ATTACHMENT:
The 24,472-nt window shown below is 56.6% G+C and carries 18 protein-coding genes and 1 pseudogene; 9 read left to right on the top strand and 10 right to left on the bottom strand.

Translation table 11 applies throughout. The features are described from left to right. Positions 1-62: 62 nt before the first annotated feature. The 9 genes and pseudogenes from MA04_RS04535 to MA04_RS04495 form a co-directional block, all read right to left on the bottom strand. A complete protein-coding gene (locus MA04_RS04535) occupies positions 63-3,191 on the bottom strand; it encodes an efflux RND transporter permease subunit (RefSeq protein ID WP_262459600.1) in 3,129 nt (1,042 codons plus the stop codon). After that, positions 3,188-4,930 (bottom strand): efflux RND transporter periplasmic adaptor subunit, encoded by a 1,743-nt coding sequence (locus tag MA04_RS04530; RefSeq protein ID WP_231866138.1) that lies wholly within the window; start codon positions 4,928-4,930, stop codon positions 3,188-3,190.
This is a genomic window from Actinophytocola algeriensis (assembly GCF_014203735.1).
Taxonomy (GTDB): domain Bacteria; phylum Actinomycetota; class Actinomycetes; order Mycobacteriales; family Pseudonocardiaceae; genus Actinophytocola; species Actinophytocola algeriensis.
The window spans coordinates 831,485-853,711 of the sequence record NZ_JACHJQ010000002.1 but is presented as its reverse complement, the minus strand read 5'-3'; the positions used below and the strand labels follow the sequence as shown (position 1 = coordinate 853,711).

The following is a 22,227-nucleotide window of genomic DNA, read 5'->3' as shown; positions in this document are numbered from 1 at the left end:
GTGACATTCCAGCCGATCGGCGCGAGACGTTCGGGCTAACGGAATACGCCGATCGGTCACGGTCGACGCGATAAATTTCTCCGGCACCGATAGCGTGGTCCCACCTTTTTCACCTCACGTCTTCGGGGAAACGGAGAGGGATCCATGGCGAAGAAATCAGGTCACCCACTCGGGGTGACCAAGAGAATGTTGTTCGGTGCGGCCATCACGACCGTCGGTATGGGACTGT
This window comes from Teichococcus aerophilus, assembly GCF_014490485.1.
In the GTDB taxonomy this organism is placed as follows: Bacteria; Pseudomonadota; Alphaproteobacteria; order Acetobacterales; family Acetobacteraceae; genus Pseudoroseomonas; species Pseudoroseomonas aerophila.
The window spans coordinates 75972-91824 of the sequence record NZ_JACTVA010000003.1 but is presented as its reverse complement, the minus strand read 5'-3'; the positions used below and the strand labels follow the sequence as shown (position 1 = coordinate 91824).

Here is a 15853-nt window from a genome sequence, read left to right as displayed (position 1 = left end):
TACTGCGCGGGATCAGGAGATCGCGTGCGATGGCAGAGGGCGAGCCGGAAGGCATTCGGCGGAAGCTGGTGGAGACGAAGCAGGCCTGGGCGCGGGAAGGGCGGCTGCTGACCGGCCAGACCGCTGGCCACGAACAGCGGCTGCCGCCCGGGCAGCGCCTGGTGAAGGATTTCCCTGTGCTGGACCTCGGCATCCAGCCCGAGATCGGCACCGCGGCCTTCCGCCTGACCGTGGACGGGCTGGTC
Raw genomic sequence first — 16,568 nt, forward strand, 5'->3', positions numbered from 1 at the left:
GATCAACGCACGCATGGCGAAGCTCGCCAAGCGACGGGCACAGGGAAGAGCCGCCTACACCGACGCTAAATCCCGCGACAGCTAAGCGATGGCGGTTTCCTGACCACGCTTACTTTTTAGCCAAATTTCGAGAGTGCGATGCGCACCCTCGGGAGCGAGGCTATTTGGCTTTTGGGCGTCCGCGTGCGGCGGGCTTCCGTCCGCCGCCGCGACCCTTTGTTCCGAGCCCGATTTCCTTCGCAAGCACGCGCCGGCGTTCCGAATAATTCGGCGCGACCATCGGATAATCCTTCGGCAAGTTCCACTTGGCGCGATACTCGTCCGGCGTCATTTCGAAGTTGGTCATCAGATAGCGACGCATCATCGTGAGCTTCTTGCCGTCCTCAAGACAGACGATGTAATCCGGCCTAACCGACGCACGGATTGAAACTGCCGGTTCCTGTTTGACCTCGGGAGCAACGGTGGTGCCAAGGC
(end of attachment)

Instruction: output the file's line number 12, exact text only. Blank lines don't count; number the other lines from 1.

TACTGCGCGGGATCAGGAGATCGCGTGCGATGGCAGAGGGCGAGCCGGAAGGCATTCGGCGGAAGCTGGTGGAGACGAAGCAGGCCTGGGCGCGGGAAGGGCGGCTGCTGACCGGCCAGACCGCTGGCCACGAACAGCGGCTGCCGCCCGGGCAGCGCCTGGTGAAGGATTTCCCTGTGCTGGACCTCGGCATCCAGCCCGAGATCGGCACCGCGGCCTTCCGCCTGACCGTGGACGGGCTGGTC